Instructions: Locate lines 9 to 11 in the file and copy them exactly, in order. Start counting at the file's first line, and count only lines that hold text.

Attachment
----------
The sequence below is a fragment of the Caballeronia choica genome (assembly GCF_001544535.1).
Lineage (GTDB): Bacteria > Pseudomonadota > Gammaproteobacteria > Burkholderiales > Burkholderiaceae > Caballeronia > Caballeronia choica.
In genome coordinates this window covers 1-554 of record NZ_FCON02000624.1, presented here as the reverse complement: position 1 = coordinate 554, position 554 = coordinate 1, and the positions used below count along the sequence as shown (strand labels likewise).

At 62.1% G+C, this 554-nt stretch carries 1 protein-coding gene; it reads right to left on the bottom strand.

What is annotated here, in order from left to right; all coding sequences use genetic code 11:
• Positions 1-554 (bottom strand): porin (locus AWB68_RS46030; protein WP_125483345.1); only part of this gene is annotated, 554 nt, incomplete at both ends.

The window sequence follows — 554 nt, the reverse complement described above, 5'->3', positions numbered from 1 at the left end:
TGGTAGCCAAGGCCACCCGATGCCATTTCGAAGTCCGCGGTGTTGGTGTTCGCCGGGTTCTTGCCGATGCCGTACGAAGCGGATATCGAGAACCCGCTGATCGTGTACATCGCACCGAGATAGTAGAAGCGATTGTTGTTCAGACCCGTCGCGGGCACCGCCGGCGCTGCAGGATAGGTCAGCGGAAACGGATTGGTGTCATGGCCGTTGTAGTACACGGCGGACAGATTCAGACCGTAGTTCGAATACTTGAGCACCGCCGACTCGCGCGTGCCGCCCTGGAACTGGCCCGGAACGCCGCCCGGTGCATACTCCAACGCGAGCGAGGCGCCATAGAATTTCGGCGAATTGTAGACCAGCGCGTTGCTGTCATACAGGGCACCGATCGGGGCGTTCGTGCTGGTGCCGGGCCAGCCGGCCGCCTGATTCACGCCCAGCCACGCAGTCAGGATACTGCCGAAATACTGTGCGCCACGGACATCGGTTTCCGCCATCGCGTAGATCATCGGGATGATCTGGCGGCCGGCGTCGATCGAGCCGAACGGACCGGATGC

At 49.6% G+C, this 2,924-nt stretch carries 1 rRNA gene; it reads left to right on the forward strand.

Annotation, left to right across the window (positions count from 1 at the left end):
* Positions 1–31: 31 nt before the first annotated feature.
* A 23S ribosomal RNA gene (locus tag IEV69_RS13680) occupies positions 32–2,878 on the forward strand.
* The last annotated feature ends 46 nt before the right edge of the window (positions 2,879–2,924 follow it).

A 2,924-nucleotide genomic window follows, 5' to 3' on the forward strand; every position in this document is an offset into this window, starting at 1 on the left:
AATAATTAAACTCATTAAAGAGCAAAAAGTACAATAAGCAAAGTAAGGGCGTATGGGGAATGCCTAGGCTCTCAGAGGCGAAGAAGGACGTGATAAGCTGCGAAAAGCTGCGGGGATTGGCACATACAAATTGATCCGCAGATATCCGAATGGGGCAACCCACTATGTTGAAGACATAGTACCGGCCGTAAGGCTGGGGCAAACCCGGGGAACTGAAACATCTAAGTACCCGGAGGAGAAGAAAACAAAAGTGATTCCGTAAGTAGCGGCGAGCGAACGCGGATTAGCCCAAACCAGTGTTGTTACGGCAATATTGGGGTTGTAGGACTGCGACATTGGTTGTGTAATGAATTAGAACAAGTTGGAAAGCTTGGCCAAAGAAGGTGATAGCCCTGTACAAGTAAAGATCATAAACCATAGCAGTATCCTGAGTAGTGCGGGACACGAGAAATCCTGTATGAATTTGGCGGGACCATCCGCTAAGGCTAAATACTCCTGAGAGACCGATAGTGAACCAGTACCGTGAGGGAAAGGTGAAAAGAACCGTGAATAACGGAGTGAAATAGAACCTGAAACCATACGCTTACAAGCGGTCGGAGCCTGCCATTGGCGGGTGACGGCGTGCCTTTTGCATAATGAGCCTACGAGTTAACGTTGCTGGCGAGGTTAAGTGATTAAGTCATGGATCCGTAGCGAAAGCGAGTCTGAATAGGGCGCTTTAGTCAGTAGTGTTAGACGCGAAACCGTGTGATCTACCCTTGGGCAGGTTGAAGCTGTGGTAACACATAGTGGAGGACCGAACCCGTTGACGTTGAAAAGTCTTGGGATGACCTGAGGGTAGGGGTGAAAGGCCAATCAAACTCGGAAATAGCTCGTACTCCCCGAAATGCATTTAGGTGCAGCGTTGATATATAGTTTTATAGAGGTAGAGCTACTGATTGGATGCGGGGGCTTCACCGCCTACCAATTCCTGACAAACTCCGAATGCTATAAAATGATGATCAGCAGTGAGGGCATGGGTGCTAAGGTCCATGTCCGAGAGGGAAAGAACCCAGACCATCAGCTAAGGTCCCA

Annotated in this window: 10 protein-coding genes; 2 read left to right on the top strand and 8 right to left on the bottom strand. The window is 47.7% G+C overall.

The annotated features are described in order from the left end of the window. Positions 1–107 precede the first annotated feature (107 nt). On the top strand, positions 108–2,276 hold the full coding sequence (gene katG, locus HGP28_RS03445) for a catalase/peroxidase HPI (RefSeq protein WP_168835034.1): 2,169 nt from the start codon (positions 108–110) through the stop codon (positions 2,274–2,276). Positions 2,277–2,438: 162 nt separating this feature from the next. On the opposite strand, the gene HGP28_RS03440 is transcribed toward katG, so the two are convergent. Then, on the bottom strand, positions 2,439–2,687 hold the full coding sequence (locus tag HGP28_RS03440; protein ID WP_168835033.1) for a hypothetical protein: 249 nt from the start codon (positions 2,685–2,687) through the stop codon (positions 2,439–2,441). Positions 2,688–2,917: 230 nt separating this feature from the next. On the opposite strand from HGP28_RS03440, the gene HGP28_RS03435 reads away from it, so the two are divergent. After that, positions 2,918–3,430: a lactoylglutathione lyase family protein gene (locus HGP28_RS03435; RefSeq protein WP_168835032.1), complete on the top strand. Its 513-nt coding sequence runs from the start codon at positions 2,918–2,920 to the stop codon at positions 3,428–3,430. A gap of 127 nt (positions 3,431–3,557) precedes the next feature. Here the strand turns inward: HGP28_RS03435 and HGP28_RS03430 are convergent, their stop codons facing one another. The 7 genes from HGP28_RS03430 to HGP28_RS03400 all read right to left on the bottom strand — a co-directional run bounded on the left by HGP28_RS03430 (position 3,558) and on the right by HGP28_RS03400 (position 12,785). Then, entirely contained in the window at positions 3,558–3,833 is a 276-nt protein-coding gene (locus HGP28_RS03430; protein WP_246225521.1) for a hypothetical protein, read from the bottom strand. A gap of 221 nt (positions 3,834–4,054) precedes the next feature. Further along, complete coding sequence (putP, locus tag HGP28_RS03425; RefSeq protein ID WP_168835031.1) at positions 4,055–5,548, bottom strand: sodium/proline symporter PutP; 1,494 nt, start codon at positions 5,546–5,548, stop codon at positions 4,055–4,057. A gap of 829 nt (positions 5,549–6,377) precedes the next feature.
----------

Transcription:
At 49.6% G+C, this 2,924-nt stretch carries 1 rRNA gene; it reads left to right on the forward strand.

Annotation, left to right across the window (positions count from 1 at the left end):
* Positions 1–31: 31 nt before the first annotated feature.